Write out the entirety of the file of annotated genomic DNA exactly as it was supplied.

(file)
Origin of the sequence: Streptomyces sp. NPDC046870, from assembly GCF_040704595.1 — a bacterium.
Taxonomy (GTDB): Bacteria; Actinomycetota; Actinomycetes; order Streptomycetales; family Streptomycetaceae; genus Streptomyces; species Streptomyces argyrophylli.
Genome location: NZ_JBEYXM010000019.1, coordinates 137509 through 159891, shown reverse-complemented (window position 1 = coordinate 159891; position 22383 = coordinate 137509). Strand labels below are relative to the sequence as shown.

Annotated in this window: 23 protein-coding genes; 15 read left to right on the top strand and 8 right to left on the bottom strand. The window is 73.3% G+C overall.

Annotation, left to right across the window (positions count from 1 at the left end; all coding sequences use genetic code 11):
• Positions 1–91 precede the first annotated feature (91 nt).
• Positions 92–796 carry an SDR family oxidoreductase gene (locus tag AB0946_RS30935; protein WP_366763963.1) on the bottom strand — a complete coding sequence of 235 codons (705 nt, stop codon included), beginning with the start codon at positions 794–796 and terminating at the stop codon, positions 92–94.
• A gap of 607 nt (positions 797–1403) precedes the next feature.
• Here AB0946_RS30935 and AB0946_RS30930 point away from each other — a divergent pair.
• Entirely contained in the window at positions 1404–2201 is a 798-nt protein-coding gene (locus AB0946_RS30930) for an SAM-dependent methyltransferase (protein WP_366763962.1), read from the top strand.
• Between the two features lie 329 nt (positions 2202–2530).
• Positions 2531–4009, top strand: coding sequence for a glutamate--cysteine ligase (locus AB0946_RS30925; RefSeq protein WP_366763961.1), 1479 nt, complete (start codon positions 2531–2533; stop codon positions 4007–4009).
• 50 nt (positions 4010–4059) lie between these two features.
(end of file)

Origin of the sequence: Streptomyces sp. NPDC046870, from assembly GCF_040704595.1 — a bacterium.
Taxonomy (GTDB): Bacteria; Actinomycetota; Actinomycetes; order Streptomycetales; family Streptomycetaceae; genus Streptomyces; species Streptomyces argyrophylli.
Genome location: NZ_JBEYXM010000019.1, coordinates 137509 through 159891, shown reverse-complemented (window position 1 = coordinate 159891; position 22383 = coordinate 137509). Strand labels below are relative to the sequence as shown.

Annotated in this window: 23 protein-coding genes; 15 read left to right on the top strand and 8 right to left on the bottom strand. The window is 73.3% G+C overall.

Annotation, left to right across the window (positions count from 1 at the left end; all coding sequences use genetic code 11):
• Positions 1–91 precede the first annotated feature (91 nt).
• Positions 92–796 carry an SDR family oxidoreductase gene (locus tag AB0946_RS30935; protein WP_366763963.1) on the bottom strand — a complete coding sequence of 235 codons (705 nt, stop codon included), beginning with the start codon at positions 794–796 and terminating at the stop codon, positions 92–94.
• A gap of 607 nt (positions 797–1403) precedes the next feature.
• Here AB0946_RS30935 and AB0946_RS30930 point away from each other — a divergent pair.
• Entirely contained in the window at positions 1404–2201 is a 798-nt protein-coding gene (locus AB0946_RS30930) for an SAM-dependent methyltransferase (protein WP_366763962.1), read from the top strand.
• Between the two features lie 329 nt (positions 2202–2530).
• Positions 2531–4009, top strand: coding sequence for a glutamate--cysteine ligase (locus AB0946_RS30925; RefSeq protein WP_366763961.1), 1479 nt, complete (start codon positions 2531–2533; stop codon positions 4007–4009).
• 50 nt (positions 4010–4059) lie between these two features.